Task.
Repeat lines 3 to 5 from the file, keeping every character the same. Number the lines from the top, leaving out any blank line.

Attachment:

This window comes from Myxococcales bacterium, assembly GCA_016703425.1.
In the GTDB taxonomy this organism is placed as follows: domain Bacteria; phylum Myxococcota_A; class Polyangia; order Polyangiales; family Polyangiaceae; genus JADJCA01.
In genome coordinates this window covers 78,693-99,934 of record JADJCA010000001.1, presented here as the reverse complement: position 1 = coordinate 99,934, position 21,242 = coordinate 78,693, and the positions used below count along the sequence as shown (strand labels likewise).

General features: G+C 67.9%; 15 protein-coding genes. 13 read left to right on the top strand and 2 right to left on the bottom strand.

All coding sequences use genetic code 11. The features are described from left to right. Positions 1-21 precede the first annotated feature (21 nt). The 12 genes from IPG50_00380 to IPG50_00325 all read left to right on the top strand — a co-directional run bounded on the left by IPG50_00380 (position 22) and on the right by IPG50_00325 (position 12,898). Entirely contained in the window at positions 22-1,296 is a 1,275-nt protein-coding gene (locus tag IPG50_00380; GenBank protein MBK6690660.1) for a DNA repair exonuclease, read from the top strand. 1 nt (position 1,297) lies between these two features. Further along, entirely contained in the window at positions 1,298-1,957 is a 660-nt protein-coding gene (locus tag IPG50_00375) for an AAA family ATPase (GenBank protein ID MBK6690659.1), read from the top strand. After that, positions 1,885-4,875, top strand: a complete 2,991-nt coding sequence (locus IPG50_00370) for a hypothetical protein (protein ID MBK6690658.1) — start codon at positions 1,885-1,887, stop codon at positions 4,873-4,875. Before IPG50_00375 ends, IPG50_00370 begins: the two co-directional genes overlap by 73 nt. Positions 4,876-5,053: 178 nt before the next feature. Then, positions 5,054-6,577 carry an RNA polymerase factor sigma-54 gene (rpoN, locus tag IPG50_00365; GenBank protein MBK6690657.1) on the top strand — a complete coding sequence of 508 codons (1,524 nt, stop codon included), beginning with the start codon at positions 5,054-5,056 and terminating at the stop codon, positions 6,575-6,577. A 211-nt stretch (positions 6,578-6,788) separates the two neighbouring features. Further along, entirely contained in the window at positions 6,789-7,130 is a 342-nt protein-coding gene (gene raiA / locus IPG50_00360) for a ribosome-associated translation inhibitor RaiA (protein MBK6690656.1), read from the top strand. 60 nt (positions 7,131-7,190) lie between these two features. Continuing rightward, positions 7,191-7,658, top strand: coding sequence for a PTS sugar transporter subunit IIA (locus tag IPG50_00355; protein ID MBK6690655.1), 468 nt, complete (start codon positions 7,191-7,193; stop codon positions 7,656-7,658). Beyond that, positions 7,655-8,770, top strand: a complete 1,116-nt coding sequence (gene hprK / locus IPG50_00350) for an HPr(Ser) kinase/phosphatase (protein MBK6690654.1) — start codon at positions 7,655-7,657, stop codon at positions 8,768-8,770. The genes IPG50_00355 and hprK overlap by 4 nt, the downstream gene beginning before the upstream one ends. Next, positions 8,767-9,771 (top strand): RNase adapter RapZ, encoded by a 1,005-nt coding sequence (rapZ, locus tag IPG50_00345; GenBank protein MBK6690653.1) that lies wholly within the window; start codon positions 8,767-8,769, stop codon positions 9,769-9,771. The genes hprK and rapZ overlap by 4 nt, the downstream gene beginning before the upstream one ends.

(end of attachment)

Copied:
In genome coordinates this window covers 78,693-99,934 of record JADJCA010000001.1, presented here as the reverse complement: position 1 = coordinate 99,934, position 21,242 = coordinate 78,693, and the positions used below count along the sequence as shown (strand labels likewise).

General features: G+C 67.9%; 15 protein-coding genes. 13 read left to right on the top strand and 2 right to left on the bottom strand.

All coding sequences use genetic code 11. The features are described from left to right. Positions 1-21 precede the first annotated feature (21 nt). The 12 genes from IPG50_00380 to IPG50_00325 all read left to right on the top strand — a co-directional run bounded on the left by IPG50_00380 (position 22) and on the right by IPG50_00325 (position 12,898). Entirely contained in the window at positions 22-1,296 is a 1,275-nt protein-coding gene (locus tag IPG50_00380; GenBank protein MBK6690660.1) for a DNA repair exonuclease, read from the top strand. 1 nt (position 1,297) lies between these two features. Further along, entirely contained in the window at positions 1,298-1,957 is a 660-nt protein-coding gene (locus tag IPG50_00375) for an AAA family ATPase (GenBank protein ID MBK6690659.1), read from the top strand. After that, positions 1,885-4,875, top strand: a complete 2,991-nt coding sequence (locus IPG50_00370) for a hypothetical protein (protein ID MBK6690658.1) — start codon at positions 1,885-1,887, stop codon at positions 4,873-4,875. Before IPG50_00375 ends, IPG50_00370 begins: the two co-directional genes overlap by 73 nt. Positions 4,876-5,053: 178 nt before the next feature. Then, positions 5,054-6,577 carry an RNA polymerase factor sigma-54 gene (rpoN, locus tag IPG50_00365; GenBank protein MBK6690657.1) on the top strand — a complete coding sequence of 508 codons (1,524 nt, stop codon included), beginning with the start codon at positions 5,054-5,056 and terminating at the stop codon, positions 6,575-6,577. A 211-nt stretch (positions 6,578-6,788) separates the two neighbouring features. Further along, entirely contained in the window at positions 6,789-7,130 is a 342-nt protein-coding gene (gene raiA / locus IPG50_00360) for a ribosome-associated translation inhibitor RaiA (protein MBK6690656.1), read from the top strand. 60 nt (positions 7,131-7,190) lie between these two features. Continuing rightward, positions 7,191-7,658, top strand: coding sequence for a PTS sugar transporter subunit IIA (locus tag IPG50_00355; protein ID MBK6690655.1), 468 nt, complete (start codon positions 7,191-7,193; stop codon positions 7,656-7,658). Beyond that, positions 7,655-8,770, top strand: a complete 1,116-nt coding sequence (gene hprK / locus IPG50_00350) for an HPr(Ser) kinase/phosphatase (protein MBK6690654.1) — start codon at positions 7,655-7,657, stop codon at positions 8,768-8,770. The genes IPG50_00355 and hprK overlap by 4 nt, the downstream gene beginning before the upstream one ends. Next, positions 8,767-9,771 (top strand): RNase adapter RapZ, encoded by a 1,005-nt coding sequence (rapZ, locus tag IPG50_00345; GenBank protein MBK6690653.1) that lies wholly within the window; start codon positions 8,767-8,769, stop codon positions 9,769-9,771. The genes hprK and rapZ overlap by 4 nt, the downstream gene beginning before the upstream one ends.